African-American artists have sought recognition of their various artistic endeavors for nearly 400 years in the New World. Slavery was a dehumanizing act that will always reside sadly in our personal history. The African slave trade played a large role in how society views African-American artists and their art today. Along with an early negative perception, we can see how the African diaspora positively affected American art today. At first, these early artisans were exposed to European art forms, and they adapted these art forms to their own artworks. However, experimentation would eventually lead these artisans, artists, and crafts people to infuse their art forms with a mixture of West African, European, and American cultural ideas. A number of seminal African-American artists will be examined, beginning with Robert S. Duncanson in Cincinnati in the mid-1850s to Henry Ossawa Tanner and Meta Vaux Warrick Fuller in the late nineteenth century. This artistic examination will then continue into the twentieth century and beyond. Thus, this overview will also include the artists during the pivotal Harlem Renaissance in the 1920s and 1930s, concluding with an examination of contemporary artists, such as Robert Colescott and Faith Ringgold. This article serves as a presentation of works, along with historical references, that cover the achievements of the leading African-American artists for more than 200 years in the American cultural art scene.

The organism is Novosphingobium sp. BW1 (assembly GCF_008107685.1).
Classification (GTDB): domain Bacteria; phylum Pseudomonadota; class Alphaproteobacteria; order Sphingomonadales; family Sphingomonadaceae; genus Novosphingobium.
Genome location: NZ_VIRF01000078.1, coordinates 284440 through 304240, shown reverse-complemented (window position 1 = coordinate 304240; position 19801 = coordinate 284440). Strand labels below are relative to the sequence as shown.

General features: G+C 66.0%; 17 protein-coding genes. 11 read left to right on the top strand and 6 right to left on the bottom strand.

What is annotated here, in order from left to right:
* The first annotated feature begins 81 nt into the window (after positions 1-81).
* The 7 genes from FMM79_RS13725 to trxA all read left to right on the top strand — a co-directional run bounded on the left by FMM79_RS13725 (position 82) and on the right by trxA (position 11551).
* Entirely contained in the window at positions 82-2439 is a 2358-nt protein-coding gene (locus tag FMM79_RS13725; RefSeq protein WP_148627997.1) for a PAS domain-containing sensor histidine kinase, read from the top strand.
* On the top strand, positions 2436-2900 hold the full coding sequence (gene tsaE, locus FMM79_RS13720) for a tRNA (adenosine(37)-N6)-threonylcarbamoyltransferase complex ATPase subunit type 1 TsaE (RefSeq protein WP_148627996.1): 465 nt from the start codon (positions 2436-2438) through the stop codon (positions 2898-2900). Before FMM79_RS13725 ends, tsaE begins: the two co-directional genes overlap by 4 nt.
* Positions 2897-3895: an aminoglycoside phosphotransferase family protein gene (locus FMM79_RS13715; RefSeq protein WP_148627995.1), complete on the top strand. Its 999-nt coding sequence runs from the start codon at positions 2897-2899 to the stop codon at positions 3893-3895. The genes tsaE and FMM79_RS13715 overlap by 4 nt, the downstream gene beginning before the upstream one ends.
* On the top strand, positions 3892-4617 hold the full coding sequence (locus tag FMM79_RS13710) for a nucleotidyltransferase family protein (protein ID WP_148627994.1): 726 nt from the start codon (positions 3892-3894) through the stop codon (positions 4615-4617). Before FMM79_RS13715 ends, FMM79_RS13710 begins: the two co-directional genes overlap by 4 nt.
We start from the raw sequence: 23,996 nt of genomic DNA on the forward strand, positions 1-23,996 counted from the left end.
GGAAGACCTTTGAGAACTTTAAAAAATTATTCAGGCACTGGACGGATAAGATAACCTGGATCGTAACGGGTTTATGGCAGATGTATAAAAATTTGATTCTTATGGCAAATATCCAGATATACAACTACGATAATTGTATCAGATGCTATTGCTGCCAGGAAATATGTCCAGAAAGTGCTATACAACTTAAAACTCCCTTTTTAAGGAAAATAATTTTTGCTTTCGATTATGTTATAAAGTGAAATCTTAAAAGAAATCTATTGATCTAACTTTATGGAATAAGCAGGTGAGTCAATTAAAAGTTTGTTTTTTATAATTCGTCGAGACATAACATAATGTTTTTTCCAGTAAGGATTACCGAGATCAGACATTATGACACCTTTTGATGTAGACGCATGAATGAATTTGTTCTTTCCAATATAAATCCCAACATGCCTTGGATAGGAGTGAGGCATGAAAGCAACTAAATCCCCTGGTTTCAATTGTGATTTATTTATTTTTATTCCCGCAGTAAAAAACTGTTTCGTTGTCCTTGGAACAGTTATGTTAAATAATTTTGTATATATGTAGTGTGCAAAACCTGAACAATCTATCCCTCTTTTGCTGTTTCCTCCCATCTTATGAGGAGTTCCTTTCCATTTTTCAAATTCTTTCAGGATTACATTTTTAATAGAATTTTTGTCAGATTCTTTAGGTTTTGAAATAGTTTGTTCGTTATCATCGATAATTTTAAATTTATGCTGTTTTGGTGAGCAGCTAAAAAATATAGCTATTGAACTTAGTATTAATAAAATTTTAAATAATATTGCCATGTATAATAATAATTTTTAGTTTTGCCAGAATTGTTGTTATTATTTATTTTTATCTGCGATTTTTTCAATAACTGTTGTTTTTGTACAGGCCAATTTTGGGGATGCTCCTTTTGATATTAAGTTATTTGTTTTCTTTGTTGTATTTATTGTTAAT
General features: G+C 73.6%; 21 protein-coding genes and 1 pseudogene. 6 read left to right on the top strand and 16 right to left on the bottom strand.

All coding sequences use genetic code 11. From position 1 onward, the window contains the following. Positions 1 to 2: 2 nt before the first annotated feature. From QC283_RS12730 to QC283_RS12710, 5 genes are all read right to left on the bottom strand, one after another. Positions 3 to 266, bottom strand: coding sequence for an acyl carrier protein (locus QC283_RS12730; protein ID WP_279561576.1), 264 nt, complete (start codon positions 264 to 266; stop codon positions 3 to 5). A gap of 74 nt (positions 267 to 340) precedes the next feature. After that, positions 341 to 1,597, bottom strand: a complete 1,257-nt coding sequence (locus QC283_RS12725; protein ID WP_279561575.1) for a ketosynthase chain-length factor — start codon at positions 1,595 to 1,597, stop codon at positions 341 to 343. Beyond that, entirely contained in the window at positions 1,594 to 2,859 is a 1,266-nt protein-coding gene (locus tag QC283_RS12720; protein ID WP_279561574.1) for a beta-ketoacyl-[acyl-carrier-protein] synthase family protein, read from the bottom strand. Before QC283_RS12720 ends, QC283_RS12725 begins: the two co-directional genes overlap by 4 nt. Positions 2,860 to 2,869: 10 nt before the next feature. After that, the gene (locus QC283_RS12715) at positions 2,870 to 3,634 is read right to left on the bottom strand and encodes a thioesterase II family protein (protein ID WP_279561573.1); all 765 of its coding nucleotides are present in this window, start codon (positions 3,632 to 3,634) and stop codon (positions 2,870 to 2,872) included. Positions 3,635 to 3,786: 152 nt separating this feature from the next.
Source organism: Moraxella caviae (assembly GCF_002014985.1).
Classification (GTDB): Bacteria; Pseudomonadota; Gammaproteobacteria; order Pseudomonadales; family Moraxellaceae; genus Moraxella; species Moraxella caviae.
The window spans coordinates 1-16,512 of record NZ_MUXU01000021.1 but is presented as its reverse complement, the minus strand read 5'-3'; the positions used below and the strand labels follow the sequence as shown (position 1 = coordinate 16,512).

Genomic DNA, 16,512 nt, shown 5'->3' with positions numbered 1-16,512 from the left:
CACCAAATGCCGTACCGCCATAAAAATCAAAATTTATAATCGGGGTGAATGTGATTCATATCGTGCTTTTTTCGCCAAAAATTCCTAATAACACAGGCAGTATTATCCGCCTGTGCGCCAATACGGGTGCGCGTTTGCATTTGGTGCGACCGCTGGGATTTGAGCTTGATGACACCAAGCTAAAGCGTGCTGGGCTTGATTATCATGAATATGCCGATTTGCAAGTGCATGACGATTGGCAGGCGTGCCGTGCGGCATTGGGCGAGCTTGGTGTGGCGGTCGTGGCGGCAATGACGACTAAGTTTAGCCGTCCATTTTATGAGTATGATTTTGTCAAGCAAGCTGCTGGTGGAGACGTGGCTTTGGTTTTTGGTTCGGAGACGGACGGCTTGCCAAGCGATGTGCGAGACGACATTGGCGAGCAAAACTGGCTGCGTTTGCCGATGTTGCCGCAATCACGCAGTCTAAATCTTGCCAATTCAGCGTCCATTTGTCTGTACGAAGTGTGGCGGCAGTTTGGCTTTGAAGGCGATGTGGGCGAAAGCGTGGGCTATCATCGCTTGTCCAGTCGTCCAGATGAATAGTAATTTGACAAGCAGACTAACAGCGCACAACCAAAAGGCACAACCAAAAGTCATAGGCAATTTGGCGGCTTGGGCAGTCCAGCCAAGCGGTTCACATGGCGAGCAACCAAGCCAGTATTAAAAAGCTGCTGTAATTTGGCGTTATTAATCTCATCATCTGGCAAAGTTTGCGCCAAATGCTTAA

This article is a study on irregular Brazilian migrants living and working in two global cities in Europe: Milan and London. The article shows why Brazilians choose irregular migration to Milan and London as a strategy and the way in which immigration policy design and implementation can control, regularise, and integrate immigrants by comparing Milan and London. The second objective of the article is to demonstrate the role of transnational ties between undocumented and documented Brazilian immigrants living in two different cities. This study shows that most Brazilians had already established contact with Brazilian networks in Milan and London before contemplating irregular migration as a strategy. Strong links were found between the networks in Milan and London and four regions in Brazil.
The killing of Cecil the lion in 2015 revived passionate debate on trophy hunting in Africa. This article examines the mentoring contributions to this debate made from the 1930s to the present by three prominent hunter-writers: E. Hemingway, R. Ruark, and W. Smith. The Anthropocene has been marked by vestigial atavistic hunting practices that these three writers enacted themselves and dramatized in their fiction, offering role models for hunters and hunter-writers. They have ennobled a controversial vision of sportsmanship in an era that can no longer afford it, and with it they have helped to perpetuate a failed colonial model of white life, ignoring native peoples’ lives in favor of itinerant hunters.